|Search this Thread|
|9th Apr 2007, 06:55 AM||How to find your POLY COUNT and what is reasonable #1|
As people sometimes get lost - this is how to do it in 1) Open up your mesh file in 2) Click on the Geometric Data Container in the Left Window
3) Click on the Geometric Data Container in the Right Window
4) The plugin view should appear at the bottom of the screen, if it does not, click on the plugin tab and get that to show
5) FACECOUNT = POLYCOUNT
6) If your creation has more than one Group/Subset, the polycount is ALL of them added together.
See examples below - these show BODY meshes, but the info is in the same place for objects.
What is a reasonable poly count?
For objects - the rule of thumb is to aim for 800 poly or less per tile that the object takes up. But again - that can vary depending on the complexity of the object. Comparing to several similar Maxis meshes is another way to see if your counts seem in line with 'normal'. You will find that some detailed Maxis meshes go over this 'guideline' - so do check some game meshes in addition to this general guideline.
Note that means a 1 tile object ideal = 800 or less, an object that takes 2 tiles, ideal = 1600 or less, etc.
Most body meshes are in the 2000-3500 range on poly count.
Extra details or alpha additions tend to make the count a bit higher.
Hair is also usually in about that same range.
What is too high?
Generally if you're not within the range of similar meshes made by Maxis - then you should investigate ways to reduce the count. If your poly count is twice Maxis amounts - that is high, but perhaps justifiable, if the item has a lot of curves or extra details. Higher than that it should be something super-special.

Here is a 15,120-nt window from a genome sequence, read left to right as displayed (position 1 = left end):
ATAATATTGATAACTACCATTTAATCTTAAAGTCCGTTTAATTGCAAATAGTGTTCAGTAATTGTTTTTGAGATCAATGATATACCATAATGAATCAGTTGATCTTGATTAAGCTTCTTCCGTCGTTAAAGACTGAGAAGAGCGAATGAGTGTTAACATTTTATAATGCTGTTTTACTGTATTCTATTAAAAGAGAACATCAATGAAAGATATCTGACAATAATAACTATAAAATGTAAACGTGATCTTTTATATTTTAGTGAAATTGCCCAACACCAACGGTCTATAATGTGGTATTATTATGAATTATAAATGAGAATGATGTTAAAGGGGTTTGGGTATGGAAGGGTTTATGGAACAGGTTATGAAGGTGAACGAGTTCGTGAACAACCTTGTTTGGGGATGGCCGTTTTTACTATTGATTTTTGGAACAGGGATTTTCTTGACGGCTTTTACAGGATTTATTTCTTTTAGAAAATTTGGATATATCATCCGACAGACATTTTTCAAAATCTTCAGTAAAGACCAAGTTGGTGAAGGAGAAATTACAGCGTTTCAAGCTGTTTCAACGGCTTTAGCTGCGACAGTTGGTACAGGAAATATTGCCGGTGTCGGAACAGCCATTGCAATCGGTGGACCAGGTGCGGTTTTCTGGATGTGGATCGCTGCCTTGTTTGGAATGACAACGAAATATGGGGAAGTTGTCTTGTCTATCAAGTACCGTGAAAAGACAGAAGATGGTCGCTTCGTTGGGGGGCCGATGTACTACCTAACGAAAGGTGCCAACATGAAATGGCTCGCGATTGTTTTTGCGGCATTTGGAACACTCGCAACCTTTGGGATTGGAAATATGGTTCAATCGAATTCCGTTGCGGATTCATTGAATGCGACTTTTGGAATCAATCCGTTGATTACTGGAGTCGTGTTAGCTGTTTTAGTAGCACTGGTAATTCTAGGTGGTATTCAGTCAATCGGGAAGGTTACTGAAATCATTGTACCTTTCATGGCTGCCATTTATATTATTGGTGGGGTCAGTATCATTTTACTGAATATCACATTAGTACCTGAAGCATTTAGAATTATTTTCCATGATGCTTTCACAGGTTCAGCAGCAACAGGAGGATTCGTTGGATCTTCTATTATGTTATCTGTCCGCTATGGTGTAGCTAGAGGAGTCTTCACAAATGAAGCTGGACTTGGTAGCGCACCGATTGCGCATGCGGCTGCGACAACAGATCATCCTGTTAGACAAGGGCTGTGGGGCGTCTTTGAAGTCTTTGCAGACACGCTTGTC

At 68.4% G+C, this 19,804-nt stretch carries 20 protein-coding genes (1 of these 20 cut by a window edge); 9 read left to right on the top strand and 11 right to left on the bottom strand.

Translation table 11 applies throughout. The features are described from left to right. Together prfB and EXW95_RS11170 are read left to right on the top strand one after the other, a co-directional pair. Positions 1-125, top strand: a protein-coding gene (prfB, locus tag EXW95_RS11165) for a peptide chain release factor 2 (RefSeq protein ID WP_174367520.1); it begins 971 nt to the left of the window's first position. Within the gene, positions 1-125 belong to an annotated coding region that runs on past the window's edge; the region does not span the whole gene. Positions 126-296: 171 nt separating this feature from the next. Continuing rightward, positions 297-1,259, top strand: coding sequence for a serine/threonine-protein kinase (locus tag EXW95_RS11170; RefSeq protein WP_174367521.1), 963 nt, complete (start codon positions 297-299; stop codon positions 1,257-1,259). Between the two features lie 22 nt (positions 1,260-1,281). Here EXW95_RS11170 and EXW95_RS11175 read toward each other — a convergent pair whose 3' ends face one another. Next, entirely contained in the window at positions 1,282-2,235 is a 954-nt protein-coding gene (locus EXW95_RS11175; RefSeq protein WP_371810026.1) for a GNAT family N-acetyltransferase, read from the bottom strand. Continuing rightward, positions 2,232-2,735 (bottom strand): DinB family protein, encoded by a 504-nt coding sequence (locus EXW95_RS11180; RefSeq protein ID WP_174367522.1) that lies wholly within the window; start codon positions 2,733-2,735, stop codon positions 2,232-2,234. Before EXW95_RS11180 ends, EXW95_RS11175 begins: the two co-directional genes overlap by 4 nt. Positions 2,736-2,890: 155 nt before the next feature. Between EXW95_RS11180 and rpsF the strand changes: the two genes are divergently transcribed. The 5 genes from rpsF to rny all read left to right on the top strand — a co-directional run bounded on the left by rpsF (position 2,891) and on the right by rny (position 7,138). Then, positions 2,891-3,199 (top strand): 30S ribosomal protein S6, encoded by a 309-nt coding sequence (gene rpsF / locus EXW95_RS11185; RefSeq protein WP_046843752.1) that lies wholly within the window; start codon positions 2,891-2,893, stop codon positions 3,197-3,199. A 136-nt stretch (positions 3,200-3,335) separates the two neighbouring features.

You're taking the time to make a mesh; take time to know what is a 'normal' poly count and to use just enough mesh detail to get the effect you want and create more detail using your textures. The better your textures, the better the overall impression your mesh will make.
Why do we care?
Each item and sim on the lot you're on has to be loaded into memory - the textures and the meshes - to be rendered by the 3D graphics card *in real time* so that you can move about on the lot and see everything. While one item being high poly will probably not impact things, the more high items on the lot, the more likely things will slow down. Most folks don't like their game to get all laggy and slow. That is why certain details are created by using good textures, and the meshes are created on the simpler side and thus lower poly.
Of course we don't want everything to just look like a box, so there will be polys in your creations. But make an effort to keep them reasonable, and everyone's game will be a happier place.
LOWER POLY = GOOD
Tutorials:How to find your POLY COUNT and what is reasonablewiki
"Undertake something that is difficult; it will do you good. Unless you try to do something beyond what you have already mastered, you will never grow." - Ronald E. Osborn
16 users say thanks for this.
[ Click here to view a longer list ]
|4th Sep 2012, 08:15 AM||#2|
Just what I was looking for, thanks!
Sim Fans UK is looking for creators to fill their downloads section, can you help? We also have a requests message board for members. :)